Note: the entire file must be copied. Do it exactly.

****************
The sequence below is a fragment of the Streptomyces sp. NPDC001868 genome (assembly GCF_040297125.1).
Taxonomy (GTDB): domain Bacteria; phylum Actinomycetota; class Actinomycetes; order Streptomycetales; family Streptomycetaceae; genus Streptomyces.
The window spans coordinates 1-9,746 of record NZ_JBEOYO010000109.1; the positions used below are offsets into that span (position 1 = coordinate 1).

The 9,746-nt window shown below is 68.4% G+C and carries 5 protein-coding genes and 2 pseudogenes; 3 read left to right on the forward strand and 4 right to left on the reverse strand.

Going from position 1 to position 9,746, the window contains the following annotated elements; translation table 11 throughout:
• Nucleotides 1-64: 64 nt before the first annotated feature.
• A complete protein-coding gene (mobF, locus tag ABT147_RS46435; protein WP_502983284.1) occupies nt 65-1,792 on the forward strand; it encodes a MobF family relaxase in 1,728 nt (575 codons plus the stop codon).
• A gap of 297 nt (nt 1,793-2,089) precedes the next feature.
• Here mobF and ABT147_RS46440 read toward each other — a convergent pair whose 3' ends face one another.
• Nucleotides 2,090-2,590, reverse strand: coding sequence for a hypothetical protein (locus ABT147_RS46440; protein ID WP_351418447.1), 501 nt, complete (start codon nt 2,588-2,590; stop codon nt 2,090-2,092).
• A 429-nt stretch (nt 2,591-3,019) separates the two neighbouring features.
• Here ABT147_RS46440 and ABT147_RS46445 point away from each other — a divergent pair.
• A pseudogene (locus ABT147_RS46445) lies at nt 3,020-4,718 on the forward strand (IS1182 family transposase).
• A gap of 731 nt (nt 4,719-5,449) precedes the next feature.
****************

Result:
The sequence below is a fragment of the Streptomyces sp. NPDC001868 genome (assembly GCF_040297125.1).
Taxonomy (GTDB): domain Bacteria; phylum Actinomycetota; class Actinomycetes; order Streptomycetales; family Streptomycetaceae; genus Streptomyces.
The window spans coordinates 1-9,746 of record NZ_JBEOYO010000109.1; the positions used below are offsets into that span (position 1 = coordinate 1).

The 9,746-nt window shown below is 68.4% G+C and carries 5 protein-coding genes and 2 pseudogenes; 3 read left to right on the forward strand and 4 right to left on the reverse strand.

Going from position 1 to position 9,746, the window contains the following annotated elements; translation table 11 throughout:
• Nucleotides 1-64: 64 nt before the first annotated feature.
• A complete protein-coding gene (mobF, locus tag ABT147_RS46435; protein WP_502983284.1) occupies nt 65-1,792 on the forward strand; it encodes a MobF family relaxase in 1,728 nt (575 codons plus the stop codon).
• A gap of 297 nt (nt 1,793-2,089) precedes the next feature.
• Here mobF and ABT147_RS46440 read toward each other — a convergent pair whose 3' ends face one another.
• Nucleotides 2,090-2,590, reverse strand: coding sequence for a hypothetical protein (locus ABT147_RS46440; protein ID WP_351418447.1), 501 nt, complete (start codon nt 2,588-2,590; stop codon nt 2,090-2,092).
• A 429-nt stretch (nt 2,591-3,019) separates the two neighbouring features.
• Here ABT147_RS46440 and ABT147_RS46445 point away from each other — a divergent pair.
• A pseudogene (locus ABT147_RS46445) lies at nt 3,020-4,718 on the forward strand (IS1182 family transposase).
• A gap of 731 nt (nt 4,719-5,449) precedes the next feature.